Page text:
Writing lies at the heart of any public relations campaign. It takes real skill to effectively deliver the right messages in a compelling form.
In this episode, Don Bates demystifies the key elements of the writing process and offers practical tips on how agencies can get the most out of their available talent. Don is particularly generous in sharing a variety of useful resources, including an in-depth presentation he usually only shares in his paid workshops.
- Get Published: 100% Guaranteed to Make You a Better Writer (Capitol Communicator)
- 4 clarity killers that PR pros should avoid (Ragan)
- Empowering PR/PA Writing: The Management Dynamic (CommPRO)
- Write More Powerfully and Strategically in Social and Traditional Media for PR Purposes (PDF)
About Don Bates
Don Bates is a well-known public relations executive, writer, teacher, and consultant. He has worked for national and global corporations, nonprofit organizations, and consultancies, including AT&T, IBM, McDonnell Douglas, and Planned Parenthood International. He conducts business and public relations writing workshops worldwide, including in China, Singapore, Italy, and Spain.
Besides his professional work, Don teaches graduate courses in PR writing, communication law, and agency management at New York University. He is also senior counselor on PR agency management and M&A with Gould Partners. For 12 years, he owned and managed The Bates Company, the New York City/Washington, DC-based PR and public affairs firm, which he subsequently sold.
Don is an Accredited member and elected Fellow of the Public Relations Society of America (PRSA), a member of its DC and NYC chapters, and an honorary trustee of the Institute for Public Relations, which he helped to establish as a global research center for the public relations industry.
The following is a computer-generated transcript. Please listen to the audio to confirm accuracy.
CHIP: Hello, and welcome to another episode of the Chats with Chip podcast. I’m your host Chip Griffin, I am very pleased to have as my guest today, Don Bates. He teaches graduate courses in PR writing and other things at NYU. He is a senior counselor with Gould partners in New York City, and He is a former agency owner himself. Welcome to the show, Don.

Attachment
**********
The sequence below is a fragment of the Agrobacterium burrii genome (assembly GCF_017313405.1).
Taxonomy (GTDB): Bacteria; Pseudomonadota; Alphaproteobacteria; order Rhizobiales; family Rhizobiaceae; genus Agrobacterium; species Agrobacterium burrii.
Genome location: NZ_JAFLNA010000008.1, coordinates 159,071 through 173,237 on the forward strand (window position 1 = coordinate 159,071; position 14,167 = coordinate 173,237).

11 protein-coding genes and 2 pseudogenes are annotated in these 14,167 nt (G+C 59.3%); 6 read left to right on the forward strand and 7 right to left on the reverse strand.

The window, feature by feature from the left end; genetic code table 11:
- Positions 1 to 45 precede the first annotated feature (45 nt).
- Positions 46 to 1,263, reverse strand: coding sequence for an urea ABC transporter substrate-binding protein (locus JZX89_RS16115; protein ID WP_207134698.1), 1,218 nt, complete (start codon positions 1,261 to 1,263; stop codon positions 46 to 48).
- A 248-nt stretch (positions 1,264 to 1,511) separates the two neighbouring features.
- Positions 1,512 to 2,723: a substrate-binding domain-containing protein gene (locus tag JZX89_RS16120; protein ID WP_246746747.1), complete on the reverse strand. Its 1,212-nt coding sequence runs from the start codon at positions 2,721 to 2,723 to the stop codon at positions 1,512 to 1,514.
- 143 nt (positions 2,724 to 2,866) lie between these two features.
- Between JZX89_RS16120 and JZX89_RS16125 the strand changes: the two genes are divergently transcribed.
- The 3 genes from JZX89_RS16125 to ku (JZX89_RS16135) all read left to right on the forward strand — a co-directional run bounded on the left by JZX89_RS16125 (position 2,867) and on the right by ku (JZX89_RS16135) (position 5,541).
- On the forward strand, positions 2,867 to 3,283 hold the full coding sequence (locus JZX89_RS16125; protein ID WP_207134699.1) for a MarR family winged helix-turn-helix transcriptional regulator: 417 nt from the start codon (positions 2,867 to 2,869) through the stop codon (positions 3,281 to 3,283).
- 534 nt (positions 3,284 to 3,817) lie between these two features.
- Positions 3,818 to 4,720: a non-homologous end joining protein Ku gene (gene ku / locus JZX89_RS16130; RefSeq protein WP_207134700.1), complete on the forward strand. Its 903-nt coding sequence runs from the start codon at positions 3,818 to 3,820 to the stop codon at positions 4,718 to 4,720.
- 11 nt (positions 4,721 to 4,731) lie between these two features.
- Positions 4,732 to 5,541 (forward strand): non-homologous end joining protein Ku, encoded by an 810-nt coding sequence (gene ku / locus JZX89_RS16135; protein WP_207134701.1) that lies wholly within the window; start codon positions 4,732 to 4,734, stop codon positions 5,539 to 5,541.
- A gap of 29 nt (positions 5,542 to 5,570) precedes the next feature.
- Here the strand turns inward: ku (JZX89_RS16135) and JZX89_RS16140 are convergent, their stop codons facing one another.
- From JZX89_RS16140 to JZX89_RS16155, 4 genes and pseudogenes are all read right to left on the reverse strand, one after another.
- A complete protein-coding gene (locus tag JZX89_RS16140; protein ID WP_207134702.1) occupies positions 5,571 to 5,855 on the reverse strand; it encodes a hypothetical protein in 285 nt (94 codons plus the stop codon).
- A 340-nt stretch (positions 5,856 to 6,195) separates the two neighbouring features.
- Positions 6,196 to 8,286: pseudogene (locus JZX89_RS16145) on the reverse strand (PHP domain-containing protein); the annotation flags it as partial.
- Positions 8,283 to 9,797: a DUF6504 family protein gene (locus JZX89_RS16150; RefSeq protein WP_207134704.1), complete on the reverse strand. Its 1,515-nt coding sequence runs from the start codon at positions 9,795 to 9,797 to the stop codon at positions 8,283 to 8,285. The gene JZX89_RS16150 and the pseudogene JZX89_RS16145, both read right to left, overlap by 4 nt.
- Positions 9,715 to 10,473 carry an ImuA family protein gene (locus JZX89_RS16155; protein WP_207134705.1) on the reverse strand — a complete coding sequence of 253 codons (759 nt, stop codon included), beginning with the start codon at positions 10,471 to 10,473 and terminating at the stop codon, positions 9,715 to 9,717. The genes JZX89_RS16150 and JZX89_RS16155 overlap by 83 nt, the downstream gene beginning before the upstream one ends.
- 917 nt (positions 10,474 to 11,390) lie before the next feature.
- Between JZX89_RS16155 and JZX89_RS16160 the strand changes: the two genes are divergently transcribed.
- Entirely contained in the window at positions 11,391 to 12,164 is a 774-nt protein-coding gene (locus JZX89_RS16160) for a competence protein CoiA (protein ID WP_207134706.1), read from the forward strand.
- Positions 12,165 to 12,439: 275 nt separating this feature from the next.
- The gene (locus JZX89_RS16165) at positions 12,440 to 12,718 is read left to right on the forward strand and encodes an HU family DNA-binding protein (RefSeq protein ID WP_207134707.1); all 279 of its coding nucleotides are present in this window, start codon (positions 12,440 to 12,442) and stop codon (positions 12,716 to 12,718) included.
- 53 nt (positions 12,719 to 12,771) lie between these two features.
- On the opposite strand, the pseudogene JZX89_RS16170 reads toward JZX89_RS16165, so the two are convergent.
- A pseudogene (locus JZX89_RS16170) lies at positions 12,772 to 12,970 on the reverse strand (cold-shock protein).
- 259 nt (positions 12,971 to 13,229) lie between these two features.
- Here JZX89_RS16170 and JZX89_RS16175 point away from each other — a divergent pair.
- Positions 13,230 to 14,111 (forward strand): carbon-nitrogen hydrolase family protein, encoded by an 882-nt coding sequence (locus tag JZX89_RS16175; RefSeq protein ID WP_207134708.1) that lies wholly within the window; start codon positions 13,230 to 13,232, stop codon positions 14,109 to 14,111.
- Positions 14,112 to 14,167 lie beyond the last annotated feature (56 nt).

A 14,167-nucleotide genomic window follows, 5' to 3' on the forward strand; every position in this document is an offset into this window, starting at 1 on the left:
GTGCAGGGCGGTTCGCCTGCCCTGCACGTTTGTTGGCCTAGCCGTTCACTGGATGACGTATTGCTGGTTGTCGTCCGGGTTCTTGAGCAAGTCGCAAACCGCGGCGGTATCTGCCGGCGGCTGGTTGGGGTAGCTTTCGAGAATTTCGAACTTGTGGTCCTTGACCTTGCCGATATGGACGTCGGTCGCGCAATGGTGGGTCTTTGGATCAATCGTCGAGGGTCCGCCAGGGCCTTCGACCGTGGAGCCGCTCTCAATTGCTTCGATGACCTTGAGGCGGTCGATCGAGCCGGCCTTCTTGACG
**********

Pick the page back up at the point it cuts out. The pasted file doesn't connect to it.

DON: Hey, doing chip. I am doing great.
CHIP: And you and I have known each other for a fair bit of time and it’s been one of my dreams to have you on this podcast. And I’m glad that we’ve been able to make that happen today because I think you’ve got a lot of useful insight for agency owners, particularly when it comes to writing but before we do that, why don’t you correct or embellish anything that I did in my introduction?
DON: Well, I try to avoid embellishment, I teach my students not to embellish or keep it simple. You know, I started out as a recorder, and that’s kind of where I got my chops that big of a better writer. My first piece that I sent into my editor, you slack They’re all up and I thought, oh my god, I’m gonna be fired. And he said, Go back and rewrite this. He said, it would be better. And I said, well, anything in particular, he said, No, just rewrite it. And of course, it was better because I put more time into it. Now he thought about it clearly. And I survived that. Then I came to New York, and I went to the corporate world, then I went into the agency world. And now I’m in the consultant, teacher, half retired, but never, never totally.
CHIP: And we were all fortunate for that, because you still have lots of good perspective to give. And I think, you know, one of the things that you’ve just mentioned, there is actually probably a good jumping off point for our conversation. And that is the notion that you take what you’ve written, and then you rewrite it, you spend more time with it to improve it. But there’s always that delicate balancing act, particularly in the agency world where you have to decide you know, when is enough is enough because any writer tends to be a perfectionist, right you and I would love to keep writing our pieces until they really get just so but sometimes you have to call it quits and turn it in.